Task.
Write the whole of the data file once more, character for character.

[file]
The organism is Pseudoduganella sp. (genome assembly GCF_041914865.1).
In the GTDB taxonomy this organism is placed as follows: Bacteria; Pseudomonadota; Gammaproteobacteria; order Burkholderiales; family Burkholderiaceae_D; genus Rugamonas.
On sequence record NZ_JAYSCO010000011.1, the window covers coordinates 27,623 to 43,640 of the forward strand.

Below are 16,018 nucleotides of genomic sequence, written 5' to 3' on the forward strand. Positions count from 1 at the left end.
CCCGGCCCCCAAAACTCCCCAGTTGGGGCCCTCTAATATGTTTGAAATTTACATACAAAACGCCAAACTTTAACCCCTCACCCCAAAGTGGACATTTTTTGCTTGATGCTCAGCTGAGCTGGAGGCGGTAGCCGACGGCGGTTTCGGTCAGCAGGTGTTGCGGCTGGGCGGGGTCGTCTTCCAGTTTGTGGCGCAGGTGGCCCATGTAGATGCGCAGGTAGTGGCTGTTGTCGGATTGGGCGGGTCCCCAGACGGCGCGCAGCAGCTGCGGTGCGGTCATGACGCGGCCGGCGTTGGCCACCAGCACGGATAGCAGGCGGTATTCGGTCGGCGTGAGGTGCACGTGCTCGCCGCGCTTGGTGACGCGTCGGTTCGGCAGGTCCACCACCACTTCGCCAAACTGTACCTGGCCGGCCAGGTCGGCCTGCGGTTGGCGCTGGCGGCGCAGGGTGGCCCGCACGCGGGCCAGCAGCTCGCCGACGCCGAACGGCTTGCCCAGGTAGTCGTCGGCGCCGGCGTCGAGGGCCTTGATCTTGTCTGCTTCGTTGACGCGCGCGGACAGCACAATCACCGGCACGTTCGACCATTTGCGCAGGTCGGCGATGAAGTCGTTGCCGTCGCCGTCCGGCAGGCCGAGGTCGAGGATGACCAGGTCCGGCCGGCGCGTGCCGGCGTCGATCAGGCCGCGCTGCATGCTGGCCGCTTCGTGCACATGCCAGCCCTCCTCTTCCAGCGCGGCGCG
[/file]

The organism is Pseudoduganella sp. (genome assembly GCF_041914865.1).
In the GTDB taxonomy this organism is placed as follows: Bacteria; Pseudomonadota; Gammaproteobacteria; order Burkholderiales; family Burkholderiaceae_D; genus Rugamonas.
On sequence record NZ_JAYSCO010000011.1, the window covers coordinates 27,623 to 43,640 of the forward strand.

Below are 16,018 nucleotides of genomic sequence, written 5' to 3' on the forward strand. Positions count from 1 at the left end.
CCCGGCCCCCAAAACTCCCCAGTTGGGGCCCTCTAATATGTTTGAAATTTACATACAAAACGCCAAACTTTAACCCCTCACCCCAAAGTGGACATTTTTTGCTTGATGCTCAGCTGAGCTGGAGGCGGTAGCCGACGGCGGTTTCGGTCAGCAGGTGTTGCGGCTGGGCGGGGTCGTCTTCCAGTTTGTGGCGCAGGTGGCCCATGTAGATGCGCAGGTAGTGGCTGTTGTCGGATTGGGCGGGTCCCCAGACGGCGCGCAGCAGCTGCGGTGCGGTCATGACGCGGCCGGCGTTGGCCACCAGCACGGATAGCAGGCGGTATTCGGTCGGCGTGAGGTGCACGTGCTCGCCGCGCTTGGTGACGCGTCGGTTCGGCAGGTCCACCACCACTTCGCCAAACTGTACCTGGCCGGCCAGGTCGGCCTGCGGTTGGCGCTGGCGGCGCAGGGTGGCCCGCACGCGGGCCAGCAGCTCGCCGACGCCGAACGGCTTGCCCAGGTAGTCGTCGGCGCCGGCGTCGAGGGCCTTGATCTTGTCTGCTTCGTTGACGCGCGCGGACAGCACAATCACCGGCACGTTCGACCATTTGCGCAGGTCGGCGATGAAGTCGTTGCCGTCGCCGTCCGGCAGGCCGAGGTCGAGGATGACCAGGTCCGGCCGGCGCGTGCCGGCGTCGATCAGGCCGCGCTGCATGCTGGCCGCTTCGTGCACATGCCAGCCCTCCTCTTCCAGCGCGGCGCG